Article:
To elucidate this poignancy I want to argue that the rock bIII chord gets some of its effect from the actual or implied proximity of the IV chord. It can be defined as the strong-sad bVII relative to that chord (thinking of the assertive major IV as an alternate home-base I), for it is a whole step down from it. The “Greensleeves” comparison is good for pointing out the new IV-related rock meaning of bIII because “Greensleeves” not only lacks a major IV, its natural minor scale won’t allow it.[1] The major IV is the key to the different path that “Rock And Roll Woman” is on. Even though you don’t see the IV on the song’s chord sheet, notes of the major IV are heard repeatedly in the main acoustic guitar + vocal figure (“bah bah   bah bah   bah bah   rup bah bah“).

Back to the “Sunshine Of Your Love” chorus: there the brilliant B major is heard in relation to the C-sharp major above it that would be the IV of the chorus. This IV, though not actually played in the chorus, is very much in our minds because it’s the main chord of the whole song, the I of the verse. The C-sharp point of reference lets us feel the B major as the bVII relative to the I in the verse harmony while also feeling it as the bVII relative to the IV in the chorus harmony. The verse and chorus keys are joint parents of this romantic child.

In “Somebody To Love,” you first go to the bIII from the minor I, greensleevesishly, but the chord cycle in that chorus quickly brings you to the IV (“don’t you,” “wouldn’t you,“you better“) right before you next hear the bIII, and does so three times.

I hear the bIII similarly playing off the just-stated IV in this sequence at the end of “Light My Fire” (The Doors, 1967) (6:31-38):

IV………………….V……………I
Come on baby, light my   fire

bIII……………..bVII………..I
Try to set the night on     fire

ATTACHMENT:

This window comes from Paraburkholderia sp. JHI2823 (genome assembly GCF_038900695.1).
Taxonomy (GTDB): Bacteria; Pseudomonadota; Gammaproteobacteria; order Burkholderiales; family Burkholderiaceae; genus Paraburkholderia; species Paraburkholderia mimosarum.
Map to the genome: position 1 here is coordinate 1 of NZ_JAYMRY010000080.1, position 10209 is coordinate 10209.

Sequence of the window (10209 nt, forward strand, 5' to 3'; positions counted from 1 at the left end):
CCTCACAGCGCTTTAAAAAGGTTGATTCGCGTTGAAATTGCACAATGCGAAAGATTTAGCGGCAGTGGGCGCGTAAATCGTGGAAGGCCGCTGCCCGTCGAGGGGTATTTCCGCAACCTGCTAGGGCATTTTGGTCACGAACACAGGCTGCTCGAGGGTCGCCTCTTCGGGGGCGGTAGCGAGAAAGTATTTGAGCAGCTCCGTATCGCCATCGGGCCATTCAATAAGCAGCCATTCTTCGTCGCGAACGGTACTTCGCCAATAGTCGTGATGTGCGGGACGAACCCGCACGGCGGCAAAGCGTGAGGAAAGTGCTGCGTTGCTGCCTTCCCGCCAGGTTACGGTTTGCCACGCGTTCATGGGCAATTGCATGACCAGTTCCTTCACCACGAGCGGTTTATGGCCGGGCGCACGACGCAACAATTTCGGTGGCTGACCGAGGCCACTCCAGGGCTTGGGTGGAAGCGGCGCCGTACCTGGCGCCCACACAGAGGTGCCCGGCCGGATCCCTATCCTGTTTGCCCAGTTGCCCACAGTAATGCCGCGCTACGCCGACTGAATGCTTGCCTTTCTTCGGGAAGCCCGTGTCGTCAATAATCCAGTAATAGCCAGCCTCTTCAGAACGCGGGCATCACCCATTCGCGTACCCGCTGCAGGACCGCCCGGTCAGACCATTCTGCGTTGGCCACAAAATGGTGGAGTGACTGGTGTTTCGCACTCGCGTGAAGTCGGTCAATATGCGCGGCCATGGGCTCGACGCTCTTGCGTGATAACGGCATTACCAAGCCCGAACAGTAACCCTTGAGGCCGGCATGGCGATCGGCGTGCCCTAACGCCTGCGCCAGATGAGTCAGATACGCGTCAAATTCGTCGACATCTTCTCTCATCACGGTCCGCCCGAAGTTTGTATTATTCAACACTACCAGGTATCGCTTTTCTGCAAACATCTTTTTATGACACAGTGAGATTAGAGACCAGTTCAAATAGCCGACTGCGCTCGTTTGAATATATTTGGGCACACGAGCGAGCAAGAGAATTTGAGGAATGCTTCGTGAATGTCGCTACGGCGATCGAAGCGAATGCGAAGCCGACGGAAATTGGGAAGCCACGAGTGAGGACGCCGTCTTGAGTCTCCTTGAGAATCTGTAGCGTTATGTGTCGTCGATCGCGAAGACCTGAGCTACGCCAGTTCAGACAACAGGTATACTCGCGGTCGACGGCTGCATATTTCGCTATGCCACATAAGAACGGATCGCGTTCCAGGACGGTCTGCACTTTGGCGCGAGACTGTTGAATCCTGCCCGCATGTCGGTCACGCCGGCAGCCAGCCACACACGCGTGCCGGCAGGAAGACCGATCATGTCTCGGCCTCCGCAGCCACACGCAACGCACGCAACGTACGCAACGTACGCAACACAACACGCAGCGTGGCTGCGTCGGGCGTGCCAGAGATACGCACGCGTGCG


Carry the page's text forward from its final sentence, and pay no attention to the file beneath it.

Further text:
The bIII-IV relationship is leveraged insistently in “For What It’s Worth” (Buffalo Springfield, 1967) in every other measure of the later verses:

I…………………………………….IV………………bIII………………
What a field day for the     heat
A thousand people in the   street

Compare “remember (bIII to original I) – what the (bIII to that) – dormouse (IV) said” in “White Rabbit” (Jefferson Airplane, 1967) at 2:08, a high point in that track.

Along the same line, the bIII is a stepping stone between I and IV in the repeating verse pattern of “Purple Haze” (Jimi Hendrix Experience, 1967) , “I Can See For Miles” (The Who, 1967), and “Sergeant Pepper’s Lonely Hearts Club Band,” “Magical Mystery Tour,” and “I Am The Walrus” (The Beatles, 1967).[2] (The Stones are not yet scoring with the bIII hook in 1967.)[3]

In “Omaha” (Moby Grape, 1967), with the bIII entering at 1:17 in the instrumental bridge, the quest to establish new equivalents of bVII leads to a further drop from the bIII to its bVII (1:20), which in relation to the original I is the very strange bII (tangy!).

We enjoy the bIII as the second entry in the signature circle-of-fifths hook in “Hush” (Deep Purple, 1967) and as the fourth entry in the circle-of-fourths hook at the beginning and end of “Light My Fire.”

In “Heaven Is In Your Mind” (Traffic, 1967), notice how in the last part of the verse (first heard at 0:39), after sitting on the V for a full two measures, we go up to its relative bIII (0:47) and then immediately realize that chord’s alternate value as the song’s bVII when we take one further whole step to the original I.

That the “Heaven” sequence continues to an unusual sunny major II chord (0:53) goes to show the song’s fundamental interest in staking out multiple worlds to live in–exulting in a freedom that the blues had always been bemoaning it doesn’t have. 1967 has spoken!

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A GREAT FORERUNNER.  “All Day And All Of The Night” (The Kinks, 1964) works the bIII strenuously, at first relative to the I:

I…………bVII…bIII……..I
not con-tent to be with you

and then in the  same pattern but centered on II:

II……….I……….IV………II
side………………………………..

and again, centered on the V:

V……..IV………bVII…….V
Girl, I want to be with you